When people lived within the walls of the same city, communication was relatively easy and relied mostly on oral debate and decrees literally cast in stone. But as city states turned into countries relying on word of mouth and stone tablets became impractical. Governing more people became reliant on effective power structures and efficient communication at the cost of direct constituent participation.

And with the advent of “modern” democracy, as heralded first by the Magna Carta in 1215, and, 573 years later, the American constitution, political parties became the uninvited custodians of indirect democracy.

Thomas Jefferson, one of America’s so called Founding Fathers and the primary author of the Declaration of Independence, warned against parties shortly before he died. He was not alone in that sentiment among his peers, including the first president, George Washington, whose rule was deliberately non-partisan.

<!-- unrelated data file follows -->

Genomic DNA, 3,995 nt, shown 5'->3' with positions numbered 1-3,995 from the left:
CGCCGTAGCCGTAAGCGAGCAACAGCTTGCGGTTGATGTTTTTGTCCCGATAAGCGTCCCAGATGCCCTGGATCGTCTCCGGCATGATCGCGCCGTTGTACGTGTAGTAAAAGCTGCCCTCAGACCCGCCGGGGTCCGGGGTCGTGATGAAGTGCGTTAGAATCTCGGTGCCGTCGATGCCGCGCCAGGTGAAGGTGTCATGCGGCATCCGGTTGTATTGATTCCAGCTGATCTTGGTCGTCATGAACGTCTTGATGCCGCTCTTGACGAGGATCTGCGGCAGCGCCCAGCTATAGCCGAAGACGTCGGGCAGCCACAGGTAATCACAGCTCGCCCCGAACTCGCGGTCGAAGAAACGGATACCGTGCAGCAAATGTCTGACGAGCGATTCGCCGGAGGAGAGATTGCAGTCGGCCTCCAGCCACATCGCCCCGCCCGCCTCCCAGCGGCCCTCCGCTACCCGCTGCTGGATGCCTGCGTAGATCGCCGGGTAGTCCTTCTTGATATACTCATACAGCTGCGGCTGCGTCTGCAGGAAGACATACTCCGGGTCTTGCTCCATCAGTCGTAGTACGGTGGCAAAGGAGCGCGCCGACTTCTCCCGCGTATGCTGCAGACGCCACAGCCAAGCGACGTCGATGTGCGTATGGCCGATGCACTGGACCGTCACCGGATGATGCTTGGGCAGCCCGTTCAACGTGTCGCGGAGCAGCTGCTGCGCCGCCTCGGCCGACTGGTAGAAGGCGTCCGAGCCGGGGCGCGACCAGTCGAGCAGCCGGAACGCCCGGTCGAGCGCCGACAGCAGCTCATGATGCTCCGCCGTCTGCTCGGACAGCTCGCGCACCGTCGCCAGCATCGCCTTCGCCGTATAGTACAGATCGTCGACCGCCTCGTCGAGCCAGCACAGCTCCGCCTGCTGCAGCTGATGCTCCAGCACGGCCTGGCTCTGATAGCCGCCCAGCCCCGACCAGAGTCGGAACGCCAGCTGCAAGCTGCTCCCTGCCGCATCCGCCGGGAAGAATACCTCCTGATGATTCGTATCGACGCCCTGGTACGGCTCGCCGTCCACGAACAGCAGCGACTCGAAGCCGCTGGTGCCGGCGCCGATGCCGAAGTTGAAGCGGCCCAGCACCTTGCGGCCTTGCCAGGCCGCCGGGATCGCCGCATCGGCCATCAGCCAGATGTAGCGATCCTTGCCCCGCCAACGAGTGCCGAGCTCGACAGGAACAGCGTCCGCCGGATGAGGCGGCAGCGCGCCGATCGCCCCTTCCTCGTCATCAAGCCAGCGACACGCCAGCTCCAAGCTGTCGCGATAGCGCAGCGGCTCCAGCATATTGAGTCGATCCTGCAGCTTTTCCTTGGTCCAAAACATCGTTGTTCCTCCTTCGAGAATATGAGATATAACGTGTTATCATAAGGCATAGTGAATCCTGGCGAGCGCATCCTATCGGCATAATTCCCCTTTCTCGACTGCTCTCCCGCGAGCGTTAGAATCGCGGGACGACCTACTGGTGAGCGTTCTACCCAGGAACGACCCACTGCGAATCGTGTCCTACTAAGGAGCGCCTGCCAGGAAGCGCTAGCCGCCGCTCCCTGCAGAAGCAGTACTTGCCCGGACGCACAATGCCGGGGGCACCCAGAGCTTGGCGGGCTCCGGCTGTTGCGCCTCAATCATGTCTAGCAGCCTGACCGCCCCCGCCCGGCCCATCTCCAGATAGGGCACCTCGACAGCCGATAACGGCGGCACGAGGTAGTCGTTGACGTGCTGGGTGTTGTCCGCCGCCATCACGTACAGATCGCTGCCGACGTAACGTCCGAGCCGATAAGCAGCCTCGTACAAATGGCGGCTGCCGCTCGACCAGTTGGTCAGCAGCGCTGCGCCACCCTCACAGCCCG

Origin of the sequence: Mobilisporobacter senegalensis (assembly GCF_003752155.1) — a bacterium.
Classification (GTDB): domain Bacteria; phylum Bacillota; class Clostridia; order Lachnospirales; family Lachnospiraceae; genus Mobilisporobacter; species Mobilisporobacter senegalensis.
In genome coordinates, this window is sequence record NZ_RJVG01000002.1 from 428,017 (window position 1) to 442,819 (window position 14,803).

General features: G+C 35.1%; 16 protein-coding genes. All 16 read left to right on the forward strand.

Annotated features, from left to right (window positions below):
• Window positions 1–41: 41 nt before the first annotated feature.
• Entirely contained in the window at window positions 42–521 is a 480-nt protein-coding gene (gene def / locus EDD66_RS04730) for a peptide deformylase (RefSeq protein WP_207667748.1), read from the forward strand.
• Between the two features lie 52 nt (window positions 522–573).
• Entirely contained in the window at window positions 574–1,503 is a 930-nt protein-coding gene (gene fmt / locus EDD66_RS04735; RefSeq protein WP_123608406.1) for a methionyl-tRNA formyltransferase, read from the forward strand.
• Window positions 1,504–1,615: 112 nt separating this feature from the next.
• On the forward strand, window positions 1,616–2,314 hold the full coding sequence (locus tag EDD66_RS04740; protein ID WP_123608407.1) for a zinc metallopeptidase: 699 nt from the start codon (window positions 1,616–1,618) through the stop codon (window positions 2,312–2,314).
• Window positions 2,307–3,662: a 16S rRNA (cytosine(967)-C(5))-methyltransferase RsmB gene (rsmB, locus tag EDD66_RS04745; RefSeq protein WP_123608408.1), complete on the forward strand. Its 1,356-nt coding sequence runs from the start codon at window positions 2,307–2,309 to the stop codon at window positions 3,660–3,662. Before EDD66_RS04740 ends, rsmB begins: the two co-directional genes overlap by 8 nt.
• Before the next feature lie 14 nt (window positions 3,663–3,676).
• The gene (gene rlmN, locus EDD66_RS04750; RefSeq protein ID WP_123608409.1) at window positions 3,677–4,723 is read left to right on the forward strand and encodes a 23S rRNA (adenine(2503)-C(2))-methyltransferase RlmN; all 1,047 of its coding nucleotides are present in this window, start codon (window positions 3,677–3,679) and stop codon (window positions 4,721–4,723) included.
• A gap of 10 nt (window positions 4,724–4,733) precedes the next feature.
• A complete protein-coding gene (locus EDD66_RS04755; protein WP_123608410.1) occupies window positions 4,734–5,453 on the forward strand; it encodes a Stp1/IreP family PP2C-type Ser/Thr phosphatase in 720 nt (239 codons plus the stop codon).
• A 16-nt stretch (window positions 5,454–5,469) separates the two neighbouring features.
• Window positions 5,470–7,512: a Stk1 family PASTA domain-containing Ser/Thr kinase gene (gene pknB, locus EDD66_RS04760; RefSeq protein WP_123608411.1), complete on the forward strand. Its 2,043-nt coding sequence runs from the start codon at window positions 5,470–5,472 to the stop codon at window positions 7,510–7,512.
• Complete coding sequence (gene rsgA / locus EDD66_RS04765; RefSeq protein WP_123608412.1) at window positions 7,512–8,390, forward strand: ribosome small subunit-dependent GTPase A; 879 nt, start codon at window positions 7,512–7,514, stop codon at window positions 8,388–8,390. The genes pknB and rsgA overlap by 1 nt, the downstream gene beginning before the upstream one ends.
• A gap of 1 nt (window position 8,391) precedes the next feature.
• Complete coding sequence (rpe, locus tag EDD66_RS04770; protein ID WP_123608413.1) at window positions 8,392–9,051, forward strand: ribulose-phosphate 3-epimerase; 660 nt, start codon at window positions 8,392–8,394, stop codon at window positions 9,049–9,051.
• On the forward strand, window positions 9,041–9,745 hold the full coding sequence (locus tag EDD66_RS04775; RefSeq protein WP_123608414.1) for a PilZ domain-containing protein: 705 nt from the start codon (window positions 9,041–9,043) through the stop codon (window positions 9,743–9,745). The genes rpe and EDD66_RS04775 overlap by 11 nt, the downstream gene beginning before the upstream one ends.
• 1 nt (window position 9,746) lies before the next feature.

The American Constitution does not have any reference to the existence or merit of political parties, nor does the Constitutional Conventions of England, the cradle of party politics. Indeed, party politics does not get a mention in the constitutional documents of any true democracy. Some (not so democratic) Arab states mention the illegality of forming political parties, and some micro countries such as Nauru and the Solomon Islands don’t have them, but in the majority of democracies, political parties have become the de facto rulers of the democratic system.

But we, the electorate, no longer trust them. Or rather, we do not trust politicians. In surveys of the trustworthiness of various professions, politicians is generally on par with real estate agents and car salesmen, they talk a lot, say little, and can’t be trusted.